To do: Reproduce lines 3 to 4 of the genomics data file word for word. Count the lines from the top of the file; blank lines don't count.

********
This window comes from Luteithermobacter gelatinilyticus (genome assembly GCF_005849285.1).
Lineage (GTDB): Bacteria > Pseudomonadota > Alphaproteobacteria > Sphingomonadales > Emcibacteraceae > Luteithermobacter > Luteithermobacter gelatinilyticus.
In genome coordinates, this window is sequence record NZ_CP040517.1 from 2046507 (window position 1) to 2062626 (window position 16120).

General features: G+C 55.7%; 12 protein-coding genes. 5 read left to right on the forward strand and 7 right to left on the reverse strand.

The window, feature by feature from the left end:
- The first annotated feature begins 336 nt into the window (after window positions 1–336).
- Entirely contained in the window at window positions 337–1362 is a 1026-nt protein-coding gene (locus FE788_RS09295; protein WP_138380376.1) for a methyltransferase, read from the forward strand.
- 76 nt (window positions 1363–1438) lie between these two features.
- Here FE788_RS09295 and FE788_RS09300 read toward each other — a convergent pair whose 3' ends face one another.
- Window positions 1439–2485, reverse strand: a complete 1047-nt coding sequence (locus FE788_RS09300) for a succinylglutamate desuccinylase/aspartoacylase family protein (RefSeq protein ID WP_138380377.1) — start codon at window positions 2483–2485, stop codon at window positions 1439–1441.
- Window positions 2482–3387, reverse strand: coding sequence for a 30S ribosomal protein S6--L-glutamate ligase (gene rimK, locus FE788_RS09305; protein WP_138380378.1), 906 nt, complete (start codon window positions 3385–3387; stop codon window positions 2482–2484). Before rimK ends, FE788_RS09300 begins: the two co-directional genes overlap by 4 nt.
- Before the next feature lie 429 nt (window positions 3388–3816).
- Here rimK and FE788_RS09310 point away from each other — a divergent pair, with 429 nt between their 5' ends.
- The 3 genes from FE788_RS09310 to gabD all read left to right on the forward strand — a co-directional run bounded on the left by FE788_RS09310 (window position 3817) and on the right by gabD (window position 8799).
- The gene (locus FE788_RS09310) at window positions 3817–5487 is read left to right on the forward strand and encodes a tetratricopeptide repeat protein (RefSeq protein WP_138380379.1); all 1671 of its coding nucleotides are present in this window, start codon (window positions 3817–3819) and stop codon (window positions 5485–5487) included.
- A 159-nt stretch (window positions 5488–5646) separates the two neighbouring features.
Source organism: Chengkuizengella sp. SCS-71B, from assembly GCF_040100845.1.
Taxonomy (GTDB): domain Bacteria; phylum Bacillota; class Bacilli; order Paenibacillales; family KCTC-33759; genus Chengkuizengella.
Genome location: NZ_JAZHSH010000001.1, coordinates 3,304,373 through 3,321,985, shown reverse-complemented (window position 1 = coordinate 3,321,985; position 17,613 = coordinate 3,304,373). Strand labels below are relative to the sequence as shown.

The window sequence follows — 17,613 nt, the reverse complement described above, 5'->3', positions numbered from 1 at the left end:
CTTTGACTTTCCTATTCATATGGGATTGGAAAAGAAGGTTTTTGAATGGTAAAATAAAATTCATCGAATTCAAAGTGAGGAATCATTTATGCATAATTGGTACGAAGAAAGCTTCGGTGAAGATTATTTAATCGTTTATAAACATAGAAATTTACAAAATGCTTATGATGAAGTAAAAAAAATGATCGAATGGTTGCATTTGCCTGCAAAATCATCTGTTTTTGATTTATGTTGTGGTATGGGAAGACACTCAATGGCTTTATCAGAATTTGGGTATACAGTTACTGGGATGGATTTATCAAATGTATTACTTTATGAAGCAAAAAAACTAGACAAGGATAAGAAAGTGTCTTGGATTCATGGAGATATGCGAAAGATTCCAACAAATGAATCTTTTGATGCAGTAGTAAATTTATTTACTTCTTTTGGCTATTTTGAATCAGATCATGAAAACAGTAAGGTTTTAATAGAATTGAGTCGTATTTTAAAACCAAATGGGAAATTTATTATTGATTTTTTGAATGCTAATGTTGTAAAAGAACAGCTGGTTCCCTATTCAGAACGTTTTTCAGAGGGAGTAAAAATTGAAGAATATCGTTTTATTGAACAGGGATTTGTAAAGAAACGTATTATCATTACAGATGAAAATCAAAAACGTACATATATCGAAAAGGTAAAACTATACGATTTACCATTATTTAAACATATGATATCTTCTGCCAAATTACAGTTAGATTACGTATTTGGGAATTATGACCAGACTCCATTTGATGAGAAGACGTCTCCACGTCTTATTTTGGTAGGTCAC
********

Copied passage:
In genome coordinates, this window is sequence record NZ_CP040517.1 from 2046507 (window position 1) to 2062626 (window position 16120).

General features: G+C 55.7%; 12 protein-coding genes. 5 read left to right on the forward strand and 7 right to left on the reverse strand.